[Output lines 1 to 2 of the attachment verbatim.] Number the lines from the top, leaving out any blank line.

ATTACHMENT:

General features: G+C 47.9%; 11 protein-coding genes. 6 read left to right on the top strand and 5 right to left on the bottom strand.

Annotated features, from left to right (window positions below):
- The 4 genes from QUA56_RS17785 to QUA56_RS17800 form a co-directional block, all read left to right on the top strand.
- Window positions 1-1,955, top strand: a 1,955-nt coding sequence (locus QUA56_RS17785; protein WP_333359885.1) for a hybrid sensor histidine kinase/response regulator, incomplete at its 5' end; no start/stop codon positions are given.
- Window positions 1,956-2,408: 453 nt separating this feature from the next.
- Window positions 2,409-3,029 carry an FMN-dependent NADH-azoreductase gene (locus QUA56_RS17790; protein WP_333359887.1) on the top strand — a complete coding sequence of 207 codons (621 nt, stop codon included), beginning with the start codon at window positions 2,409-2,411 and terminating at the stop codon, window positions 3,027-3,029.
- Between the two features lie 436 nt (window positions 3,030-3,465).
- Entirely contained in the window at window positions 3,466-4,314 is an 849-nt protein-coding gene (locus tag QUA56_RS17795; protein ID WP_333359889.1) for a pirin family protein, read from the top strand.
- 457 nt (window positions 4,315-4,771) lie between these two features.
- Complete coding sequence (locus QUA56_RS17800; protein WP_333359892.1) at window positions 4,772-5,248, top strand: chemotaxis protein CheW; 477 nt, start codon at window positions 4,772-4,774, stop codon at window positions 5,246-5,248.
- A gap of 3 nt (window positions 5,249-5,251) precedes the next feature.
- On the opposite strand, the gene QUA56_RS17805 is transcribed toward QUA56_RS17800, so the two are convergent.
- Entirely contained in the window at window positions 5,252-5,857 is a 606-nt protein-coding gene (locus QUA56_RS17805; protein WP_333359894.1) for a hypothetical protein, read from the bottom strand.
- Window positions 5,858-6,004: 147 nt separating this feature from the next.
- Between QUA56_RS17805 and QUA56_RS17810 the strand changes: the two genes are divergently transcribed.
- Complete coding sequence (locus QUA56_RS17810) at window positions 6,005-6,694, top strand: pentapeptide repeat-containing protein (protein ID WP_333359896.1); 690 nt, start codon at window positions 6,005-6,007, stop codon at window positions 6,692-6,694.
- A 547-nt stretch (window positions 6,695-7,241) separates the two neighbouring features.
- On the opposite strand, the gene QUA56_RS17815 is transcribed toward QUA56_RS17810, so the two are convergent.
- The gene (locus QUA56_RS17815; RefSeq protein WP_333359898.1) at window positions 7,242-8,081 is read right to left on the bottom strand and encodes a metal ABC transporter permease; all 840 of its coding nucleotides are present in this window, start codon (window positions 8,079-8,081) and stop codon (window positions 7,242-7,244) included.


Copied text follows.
General features: G+C 47.9%; 11 protein-coding genes. 6 read left to right on the top strand and 5 right to left on the bottom strand.

Annotated features, from left to right (window positions below):